Home Guide How to Create Browser Specific CSS Code

How to Create Browser Specific CSS Code

By Neha Vaidya, Community Contributor -

Table of Contents

Every web page renders differently in different browsers. When a browser reads the code behind a website, it translates the information in the default settings. For instance, Safari and Internet Explorer have different default fonts, which means the font on a specific site changes when viewed in these browsers. Safari defaults to the Helvetica family and Microsoft’s Internet Explorer defaults to the Arial font family.

Default issues are likely the most common reason for variance between browsers. When working with HTML and CSS, it is common to face browser-specific issues for the same web application. Therefore, it becomes necessary to develop browser-specific CSS code to assure a seamless user experience, regardless of the browser they use.

This article discusses how to create browser-specific CSS code to ensure cross-browser compatibility for a website.

Let’s begin with browser-specific CSS code for IE, Chrome, Mozilla, Edge and Safari browsers.

CSS Code for Google Chrome Compatibility


All browsers behave differently and have its own type of CSS. In case of Chrome browsers, devs need to set the webkit pixel ratio. The code below demonstrates how to do so with various Chrome versions.

/* Chrome version 29 and above */
@media screen and (-webkit-min-device-pixel-ratio:0)
and (min-resolution:.001dpcm) {
selector{ property:value; }
}

/* Chrome version 22-28 */
@media screen and(-webkit-min-device-pixel-ratio:0) {
selector { -chrome-:only (;
property:value;
);}
}

/* Chrome, Safari, and also the Edge Browser and Firefox */
@media and (-webkit-min-device-pixel-ratio:0) {
selector { property:value; }
}

If you are looking out to test your website across different Chrome browser versions, try this free tool.

CSS Code for Internet Explorer(IE) Compatibility

In the case of IE browsers, use conditional statements for CSS code. The example here uses the if conditional for all sections, like the header section, HTML elements, etc.

<!--[if IE]>
<link rel="stylesheet" type="text/css" href="only-ie.css" />
<![endif]-->

/* Using conditional comments with head section CSS */
<!--[if IE]>
<style type="text/css">
/************ css for all IE browsers ****************/
</style>
<![endif]-->

/* Using conditional comments with HTML elements */
<!--[if IE]> <div class="ie-only"> /*content*/ </div> <![endif]-->

/* IE10+ */
@media screen and (-ms-high-contrast: active), (-ms-high-contrast: none) {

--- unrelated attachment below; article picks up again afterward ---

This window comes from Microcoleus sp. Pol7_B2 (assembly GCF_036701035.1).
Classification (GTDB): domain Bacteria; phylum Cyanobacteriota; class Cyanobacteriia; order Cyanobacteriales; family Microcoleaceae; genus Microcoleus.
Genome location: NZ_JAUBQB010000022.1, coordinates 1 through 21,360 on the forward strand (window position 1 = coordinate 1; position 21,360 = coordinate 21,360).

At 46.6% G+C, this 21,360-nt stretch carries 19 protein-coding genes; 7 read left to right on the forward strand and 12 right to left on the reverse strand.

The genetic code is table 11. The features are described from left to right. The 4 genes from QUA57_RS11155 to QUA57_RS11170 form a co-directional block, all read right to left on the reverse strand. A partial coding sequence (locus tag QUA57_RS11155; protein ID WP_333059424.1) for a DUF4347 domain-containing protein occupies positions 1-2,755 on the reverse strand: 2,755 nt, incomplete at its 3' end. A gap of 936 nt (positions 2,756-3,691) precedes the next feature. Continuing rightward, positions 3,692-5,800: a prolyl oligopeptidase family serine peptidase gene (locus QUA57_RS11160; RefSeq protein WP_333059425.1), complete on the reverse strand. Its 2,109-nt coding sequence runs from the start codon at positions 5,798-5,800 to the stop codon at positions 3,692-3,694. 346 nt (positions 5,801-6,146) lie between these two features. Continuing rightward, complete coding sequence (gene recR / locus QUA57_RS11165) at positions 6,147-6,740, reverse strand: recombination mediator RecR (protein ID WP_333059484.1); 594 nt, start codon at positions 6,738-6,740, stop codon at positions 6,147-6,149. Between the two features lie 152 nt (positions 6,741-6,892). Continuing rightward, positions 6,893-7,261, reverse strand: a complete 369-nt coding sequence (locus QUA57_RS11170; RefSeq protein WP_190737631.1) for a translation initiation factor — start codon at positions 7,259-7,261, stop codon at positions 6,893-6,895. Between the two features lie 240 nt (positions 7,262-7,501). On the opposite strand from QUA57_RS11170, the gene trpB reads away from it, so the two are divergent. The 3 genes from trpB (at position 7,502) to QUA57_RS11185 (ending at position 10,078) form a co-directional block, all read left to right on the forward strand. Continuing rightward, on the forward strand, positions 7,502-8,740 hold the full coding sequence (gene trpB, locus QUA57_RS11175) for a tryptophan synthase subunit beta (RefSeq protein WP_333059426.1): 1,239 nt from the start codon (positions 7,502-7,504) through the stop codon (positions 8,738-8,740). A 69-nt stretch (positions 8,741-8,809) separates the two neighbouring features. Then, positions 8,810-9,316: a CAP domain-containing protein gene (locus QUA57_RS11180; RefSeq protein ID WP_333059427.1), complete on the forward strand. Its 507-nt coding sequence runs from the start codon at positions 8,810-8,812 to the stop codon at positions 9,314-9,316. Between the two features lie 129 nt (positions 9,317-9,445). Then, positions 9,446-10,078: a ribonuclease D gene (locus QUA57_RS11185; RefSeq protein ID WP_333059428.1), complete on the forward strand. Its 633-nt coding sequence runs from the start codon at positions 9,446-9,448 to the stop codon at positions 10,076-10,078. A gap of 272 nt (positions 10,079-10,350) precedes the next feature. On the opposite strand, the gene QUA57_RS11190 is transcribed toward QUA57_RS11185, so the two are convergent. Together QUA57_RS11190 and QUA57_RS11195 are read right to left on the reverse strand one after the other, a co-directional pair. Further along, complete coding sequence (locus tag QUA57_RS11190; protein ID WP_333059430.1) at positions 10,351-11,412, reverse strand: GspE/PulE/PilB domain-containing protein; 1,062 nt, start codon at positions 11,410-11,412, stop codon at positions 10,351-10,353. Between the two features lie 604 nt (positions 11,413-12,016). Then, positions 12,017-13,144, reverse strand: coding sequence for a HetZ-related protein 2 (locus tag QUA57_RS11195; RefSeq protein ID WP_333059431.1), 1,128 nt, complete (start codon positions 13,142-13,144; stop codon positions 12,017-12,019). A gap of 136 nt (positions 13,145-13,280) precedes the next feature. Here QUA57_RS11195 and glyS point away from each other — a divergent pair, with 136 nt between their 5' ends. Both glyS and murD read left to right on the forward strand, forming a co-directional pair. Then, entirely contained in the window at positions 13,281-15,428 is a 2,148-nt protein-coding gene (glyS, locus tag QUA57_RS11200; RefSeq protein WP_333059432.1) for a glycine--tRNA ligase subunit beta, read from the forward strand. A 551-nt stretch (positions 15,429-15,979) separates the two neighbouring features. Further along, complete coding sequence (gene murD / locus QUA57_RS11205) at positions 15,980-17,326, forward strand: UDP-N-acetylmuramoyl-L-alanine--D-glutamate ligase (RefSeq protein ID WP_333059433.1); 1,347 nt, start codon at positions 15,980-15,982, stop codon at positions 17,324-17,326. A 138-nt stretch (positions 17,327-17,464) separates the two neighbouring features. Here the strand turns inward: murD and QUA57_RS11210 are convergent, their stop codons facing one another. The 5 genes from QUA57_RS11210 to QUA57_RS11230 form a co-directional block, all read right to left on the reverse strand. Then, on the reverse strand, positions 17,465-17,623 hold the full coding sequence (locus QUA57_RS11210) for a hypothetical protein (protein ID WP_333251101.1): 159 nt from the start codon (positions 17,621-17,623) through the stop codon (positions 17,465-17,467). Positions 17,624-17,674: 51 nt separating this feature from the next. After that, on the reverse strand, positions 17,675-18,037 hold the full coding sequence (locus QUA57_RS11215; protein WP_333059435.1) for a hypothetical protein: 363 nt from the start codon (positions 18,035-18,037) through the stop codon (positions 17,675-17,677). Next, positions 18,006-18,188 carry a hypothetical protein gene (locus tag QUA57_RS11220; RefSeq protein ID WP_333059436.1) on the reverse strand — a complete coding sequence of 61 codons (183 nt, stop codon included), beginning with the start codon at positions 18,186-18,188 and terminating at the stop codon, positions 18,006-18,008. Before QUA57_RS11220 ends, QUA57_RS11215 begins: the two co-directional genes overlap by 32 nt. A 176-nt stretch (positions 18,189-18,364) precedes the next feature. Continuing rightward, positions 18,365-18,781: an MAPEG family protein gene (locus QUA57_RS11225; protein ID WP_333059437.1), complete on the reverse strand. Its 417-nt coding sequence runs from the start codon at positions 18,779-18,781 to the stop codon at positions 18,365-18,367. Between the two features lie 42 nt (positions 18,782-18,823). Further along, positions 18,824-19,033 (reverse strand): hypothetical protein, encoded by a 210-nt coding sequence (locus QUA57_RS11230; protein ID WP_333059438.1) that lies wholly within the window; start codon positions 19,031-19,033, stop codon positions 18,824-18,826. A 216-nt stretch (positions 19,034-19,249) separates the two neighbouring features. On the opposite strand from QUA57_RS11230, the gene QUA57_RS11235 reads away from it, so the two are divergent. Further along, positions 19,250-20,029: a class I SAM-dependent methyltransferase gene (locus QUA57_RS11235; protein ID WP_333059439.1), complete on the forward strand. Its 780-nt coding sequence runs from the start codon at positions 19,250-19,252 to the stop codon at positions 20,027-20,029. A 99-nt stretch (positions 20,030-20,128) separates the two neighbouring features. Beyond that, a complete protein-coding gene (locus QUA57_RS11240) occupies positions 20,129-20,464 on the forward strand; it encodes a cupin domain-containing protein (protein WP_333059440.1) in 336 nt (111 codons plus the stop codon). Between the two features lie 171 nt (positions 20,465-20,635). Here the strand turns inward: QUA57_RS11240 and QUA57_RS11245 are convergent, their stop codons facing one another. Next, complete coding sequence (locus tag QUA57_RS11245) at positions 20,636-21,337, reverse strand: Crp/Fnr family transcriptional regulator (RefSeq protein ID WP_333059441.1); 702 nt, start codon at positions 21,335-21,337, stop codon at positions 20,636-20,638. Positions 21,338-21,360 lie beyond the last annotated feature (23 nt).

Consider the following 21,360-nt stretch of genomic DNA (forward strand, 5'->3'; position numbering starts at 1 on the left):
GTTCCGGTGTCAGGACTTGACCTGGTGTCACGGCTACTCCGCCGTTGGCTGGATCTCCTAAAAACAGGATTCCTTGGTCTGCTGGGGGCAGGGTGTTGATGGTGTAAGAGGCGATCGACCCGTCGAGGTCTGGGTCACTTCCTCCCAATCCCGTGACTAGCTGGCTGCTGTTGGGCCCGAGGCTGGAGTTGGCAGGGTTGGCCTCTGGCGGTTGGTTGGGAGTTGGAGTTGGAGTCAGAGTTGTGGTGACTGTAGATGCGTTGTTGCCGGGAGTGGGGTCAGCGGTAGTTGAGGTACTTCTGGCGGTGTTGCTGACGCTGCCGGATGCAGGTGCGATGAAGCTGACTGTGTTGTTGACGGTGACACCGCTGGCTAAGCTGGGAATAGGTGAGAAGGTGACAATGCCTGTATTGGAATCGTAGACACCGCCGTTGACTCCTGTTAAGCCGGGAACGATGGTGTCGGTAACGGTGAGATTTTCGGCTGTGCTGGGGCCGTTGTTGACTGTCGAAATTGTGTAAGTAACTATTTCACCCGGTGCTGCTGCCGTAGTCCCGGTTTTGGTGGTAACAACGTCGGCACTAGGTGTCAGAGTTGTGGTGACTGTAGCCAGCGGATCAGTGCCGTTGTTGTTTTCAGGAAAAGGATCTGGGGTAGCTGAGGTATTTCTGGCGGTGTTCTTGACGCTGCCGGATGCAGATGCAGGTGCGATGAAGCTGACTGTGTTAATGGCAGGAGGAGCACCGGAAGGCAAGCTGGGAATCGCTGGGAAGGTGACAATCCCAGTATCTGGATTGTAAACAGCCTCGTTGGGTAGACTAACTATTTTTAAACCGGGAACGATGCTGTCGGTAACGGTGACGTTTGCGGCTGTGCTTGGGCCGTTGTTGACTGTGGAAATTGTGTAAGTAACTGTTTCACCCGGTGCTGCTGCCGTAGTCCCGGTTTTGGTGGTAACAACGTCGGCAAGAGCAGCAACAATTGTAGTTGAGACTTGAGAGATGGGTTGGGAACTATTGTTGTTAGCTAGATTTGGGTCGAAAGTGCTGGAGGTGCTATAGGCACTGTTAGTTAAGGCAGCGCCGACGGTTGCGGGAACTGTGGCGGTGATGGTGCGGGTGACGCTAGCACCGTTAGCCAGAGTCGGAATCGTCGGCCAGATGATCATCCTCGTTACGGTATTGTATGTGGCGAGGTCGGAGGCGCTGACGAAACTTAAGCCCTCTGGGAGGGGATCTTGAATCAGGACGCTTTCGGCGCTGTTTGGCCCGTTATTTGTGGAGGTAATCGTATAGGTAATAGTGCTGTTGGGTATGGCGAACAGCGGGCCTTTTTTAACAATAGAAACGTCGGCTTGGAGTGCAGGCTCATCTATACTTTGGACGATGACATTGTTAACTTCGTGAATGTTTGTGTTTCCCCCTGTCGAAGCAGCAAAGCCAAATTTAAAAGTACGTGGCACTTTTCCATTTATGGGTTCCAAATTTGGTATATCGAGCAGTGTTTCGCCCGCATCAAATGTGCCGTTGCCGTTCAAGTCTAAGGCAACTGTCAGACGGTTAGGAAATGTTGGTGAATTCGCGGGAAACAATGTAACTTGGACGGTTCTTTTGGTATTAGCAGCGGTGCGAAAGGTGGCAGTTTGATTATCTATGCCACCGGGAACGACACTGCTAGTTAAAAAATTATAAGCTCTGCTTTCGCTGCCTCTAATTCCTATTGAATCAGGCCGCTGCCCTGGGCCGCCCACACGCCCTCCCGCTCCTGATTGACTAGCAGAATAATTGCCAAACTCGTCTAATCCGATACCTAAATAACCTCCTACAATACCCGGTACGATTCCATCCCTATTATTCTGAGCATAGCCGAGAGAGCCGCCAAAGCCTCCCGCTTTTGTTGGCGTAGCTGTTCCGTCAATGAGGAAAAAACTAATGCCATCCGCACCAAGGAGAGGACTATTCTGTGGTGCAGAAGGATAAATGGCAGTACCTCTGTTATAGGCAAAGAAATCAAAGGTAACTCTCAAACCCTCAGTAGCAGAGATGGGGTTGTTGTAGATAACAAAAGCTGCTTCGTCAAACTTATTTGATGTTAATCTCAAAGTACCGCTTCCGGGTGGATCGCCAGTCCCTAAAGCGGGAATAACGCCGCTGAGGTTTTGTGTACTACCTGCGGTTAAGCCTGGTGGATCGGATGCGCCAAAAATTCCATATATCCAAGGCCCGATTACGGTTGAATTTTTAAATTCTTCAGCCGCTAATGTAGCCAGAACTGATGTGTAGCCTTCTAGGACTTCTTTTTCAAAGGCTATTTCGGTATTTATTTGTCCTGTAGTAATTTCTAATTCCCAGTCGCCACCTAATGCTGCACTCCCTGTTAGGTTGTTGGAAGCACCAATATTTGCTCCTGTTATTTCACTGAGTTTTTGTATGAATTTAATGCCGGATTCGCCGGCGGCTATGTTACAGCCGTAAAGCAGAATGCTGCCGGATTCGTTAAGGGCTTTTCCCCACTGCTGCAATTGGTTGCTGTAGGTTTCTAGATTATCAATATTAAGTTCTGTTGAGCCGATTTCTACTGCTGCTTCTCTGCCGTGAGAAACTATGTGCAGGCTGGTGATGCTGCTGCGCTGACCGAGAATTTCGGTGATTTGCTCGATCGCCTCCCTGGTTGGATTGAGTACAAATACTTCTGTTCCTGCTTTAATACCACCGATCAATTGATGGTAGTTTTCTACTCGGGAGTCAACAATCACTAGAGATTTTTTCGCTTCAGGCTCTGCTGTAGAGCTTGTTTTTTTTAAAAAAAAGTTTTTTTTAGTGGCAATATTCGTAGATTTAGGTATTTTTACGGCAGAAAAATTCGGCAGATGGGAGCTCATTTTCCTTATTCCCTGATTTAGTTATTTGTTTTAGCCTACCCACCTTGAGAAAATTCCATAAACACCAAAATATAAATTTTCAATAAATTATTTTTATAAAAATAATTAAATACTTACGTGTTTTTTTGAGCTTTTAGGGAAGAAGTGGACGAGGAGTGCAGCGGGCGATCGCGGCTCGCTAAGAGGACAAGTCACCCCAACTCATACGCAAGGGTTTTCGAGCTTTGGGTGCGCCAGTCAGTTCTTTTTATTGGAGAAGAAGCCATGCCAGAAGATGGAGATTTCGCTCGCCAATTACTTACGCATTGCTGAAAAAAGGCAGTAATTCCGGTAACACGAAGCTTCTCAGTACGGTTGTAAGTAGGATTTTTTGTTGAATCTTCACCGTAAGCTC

selector { property:value; }
}

/* IE6,7,9,10 */
@media screen and (min-width: 640px), screen\9 {
selector { property:value; }
}

/* IE6,7 */
@media screen\9 {
selector { property:value; }
}

/* IE8 */
@media \0screen {
selector { property:value; }
}

/* IE9,10 */
@media screen and (min-width:0\0){
selector { property:value; }
}

Developer Tip: Want to run a quick website test on legacy IE browser versions? Try now.


CSS Code for Microsoft Edge Compatibility


When it comes to Microsoft Edge browser, the process is simple as it involves a simple selector that has a property value. It also provides automatic alignment which is considered the easy way to create browser-specific CSS code.

@supports (-ms-ime-align:auto) {
selector {
property: value;
}
}

Popular Read: Cross Browser Compatibility Testing beyond Chrome & Firefox


CSS Code for Mozilla Firefox Compatibility

In Firefox, first use the prefix for the URL. Or, use moz-appearance to show an element using platform-native styling based on the operating system’s theme.

@-moz-document url-prefix() {
selector {
property:value;
}
}

Or

@supports (-moz-appearance:none) {
selector { property:value; }
}

CSS Code for Safari Compatibility

In the case of Safari web browsers, the media uses minimum resolution and WebKit appearance properties in the recent versions. In the previous Safari versions, it used pixel ratio for a CSS property.

/* Safari 11+ */
@media not all and (min-resolution:.001dpcm)
{ @supports (-webkit-appearance:none) and (stroke-color:transparent) {
selector { 
property:value; 
}
}}

/* Safari 10.1 */
@media not all and (min-resolution:.001dpcm){ 
@supports (-webkit-appearance:none) and (not (stroke-color:transparent)) {
selector { 
property:value; 
}
}}

/* Safari 6.1-10.0 (but not 10.1) */
@media screen and (min-color-index:0) and(-webkit-min-device-pixel-ratio:0){ 
@media {
selector { 
property:value;
}
}}

Once code has been created, it must be tested on real browsers and devices to ensure that the CSS code is rendering accurately across different browsers. The easiest way to do this is to conduct tests on a real device cloud.

BrowserStack offers 2000+ real browsers and devices for manual and automated Selenium testing. Testers can simply sign up for free, pick the device-browser-OS combination they want, and start testing their website performance. It is easy enough to see what features do not render or function on which browsers – and then backtrack to the CSS to identify and resolve the issue.

Since BrowserStack only provides real browsers and devices, testers do not have to deal with the limitations of emulators and simulators. They get instant feedback on a website’s UX as it appears in the real world.

Try Testing Website on Real Devices for Free

In a world where each website is accessed through multiple browsers and browser versions, developers, testers, and organizations cannot afford to alienate users of a particular browser by letting incompatible CSS escape into production.

Incorporate the information in this article when creating CSS code for website development. It will ensure that devs and testers don’t have to work as hard to provide a positive, highly optimized user experience as part of every website they create.

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Cross browser testing Manual Testing

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